2.50
Hdl Handle:
http://hdl.handle.net/10547/295134
Title:
Reflections on communication and sport: on mediatization and cultural analysis
Authors:
Whannel, Garry
Abstract:
In this essay, Garry Whannel reflects on why research on media and sport has often been disdained by traditional academia and liberal intelligentsia. The first section argues that mediated sports are an important constituent part of popular culture, making its discourses worthy of scholarly study. The second section considers how early studies of mediated sport set in the tradition of British cultural studies opened the door to a inquiry that has grown in importance in both critical sport and media studies. The central section focuses on the complexities of “sport analysis, snobbery, and anti-intellectualism.” Considered here is the early and continued resistance to the study of media and sport and its derogatory stigmatization as a “Mickey Mouse” subject even in the face of excellent scholarship that has developed around the cultural and political analysis of sport. The article closes with suggestions for future work and ways to change narrative constructions of the field.
Citation:
Whannel, G. (2013) 'Reflections on communication and sport: on mediatization and cultural analysis', Communication and Sport, 1 (1-2), pp.7-17.
Publisher:
Sage Journals
Journal:
Communication and Sport
Issue Date:
2013
URI:
http://hdl.handle.net/10547/295134
DOI:
10.1177/2167479512471335
Additional Links:
http://com.sagepub.com/lookup/doi/10.1177/2167479512471335
Type:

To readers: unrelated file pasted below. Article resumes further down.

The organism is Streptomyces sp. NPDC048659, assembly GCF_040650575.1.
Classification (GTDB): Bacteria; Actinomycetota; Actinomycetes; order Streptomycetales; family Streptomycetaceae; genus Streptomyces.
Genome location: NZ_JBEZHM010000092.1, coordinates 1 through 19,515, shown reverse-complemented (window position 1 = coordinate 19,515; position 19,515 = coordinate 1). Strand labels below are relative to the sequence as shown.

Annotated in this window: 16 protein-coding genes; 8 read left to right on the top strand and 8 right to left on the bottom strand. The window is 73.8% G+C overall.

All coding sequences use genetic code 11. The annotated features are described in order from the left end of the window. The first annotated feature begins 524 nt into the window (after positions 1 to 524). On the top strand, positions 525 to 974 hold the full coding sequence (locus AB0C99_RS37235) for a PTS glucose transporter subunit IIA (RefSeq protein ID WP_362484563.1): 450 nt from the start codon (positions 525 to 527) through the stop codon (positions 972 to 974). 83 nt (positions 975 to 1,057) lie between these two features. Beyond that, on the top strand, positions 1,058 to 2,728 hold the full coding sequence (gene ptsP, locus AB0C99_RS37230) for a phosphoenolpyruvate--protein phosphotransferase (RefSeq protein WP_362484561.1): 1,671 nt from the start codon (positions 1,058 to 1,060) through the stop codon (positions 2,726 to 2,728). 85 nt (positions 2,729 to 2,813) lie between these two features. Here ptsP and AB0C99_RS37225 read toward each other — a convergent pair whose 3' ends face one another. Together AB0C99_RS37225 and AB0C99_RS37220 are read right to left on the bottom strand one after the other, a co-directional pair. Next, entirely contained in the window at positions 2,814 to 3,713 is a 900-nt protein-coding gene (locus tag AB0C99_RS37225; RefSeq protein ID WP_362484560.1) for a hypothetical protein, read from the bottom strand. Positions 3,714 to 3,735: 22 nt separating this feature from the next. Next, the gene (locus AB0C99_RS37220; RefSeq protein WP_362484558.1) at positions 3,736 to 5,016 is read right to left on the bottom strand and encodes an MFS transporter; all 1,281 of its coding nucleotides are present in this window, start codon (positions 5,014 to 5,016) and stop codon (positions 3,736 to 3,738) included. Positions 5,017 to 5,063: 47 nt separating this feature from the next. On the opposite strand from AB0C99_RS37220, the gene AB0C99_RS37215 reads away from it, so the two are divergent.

Article
Language:
en
ISSN:
2167-4795; 2167-4809
Appears in Collections:
JOG: Journalism and the Olympic Games Research Group

Full metadata record

DC FieldValue Language
dc.contributor.authorWhannel, Garryen_GB
dc.date.accessioned2013-07-03T08:45:16Z-
dc.date.available2013-07-03T08:45:16Z-
dc.date.issued2013-
dc.identifier.citationWhannel, G. (2013) 'Reflections on communication and sport: on mediatization and cultural analysis', Communication and Sport, 1 (1-2), pp.7-17.en_GB
dc.identifier.issn2167-4795-
dc.identifier.issn2167-4809-
dc.identifier.doi10.1177/2167479512471335-
dc.identifier.urihttp://hdl.handle.net/10547/295134-
dc.description.abstractIn this essay, Garry Whannel reflects on why research on media and sport has often been disdained by traditional academia and liberal intelligentsia. The first section argues that mediated sports are an important constituent part of popular culture, making its discourses worthy of scholarly study. The second section considers how early studies of mediated sport set in the tradition of British cultural studies opened the door to a inquiry that has grown in importance in both critical sport and media studies. The central section focuses on the complexities of “sport analysis, snobbery, and anti-intellectualism.” Considered here is the early and continued resistance to the study of media and sport and its derogatory stigmatization as a “Mickey Mouse” subject even in the face of excellent scholarship that has developed around the cultural and political analysis of sport. The article closes with suggestions for future work and ways to change narrative constructions of the field.en_GB
dc.language.isoenen
dc.publisherSage Journalsen_GB
dc.relation.urlhttp://com.sagepub.com/lookup/doi/10.1177/2167479512471335en_GB
dc.rightsArchived with thanks to Communication and Sporten_GB
dc.subjectmediaen_GB
dc.subjectsporten_GB
dc.subjectresearchen_GB
dc.titleReflections on communication and sport: on mediatization and cultural analysisen
dc.typeArticleen
dc.identifier.journalCommunication and Sporten_GB
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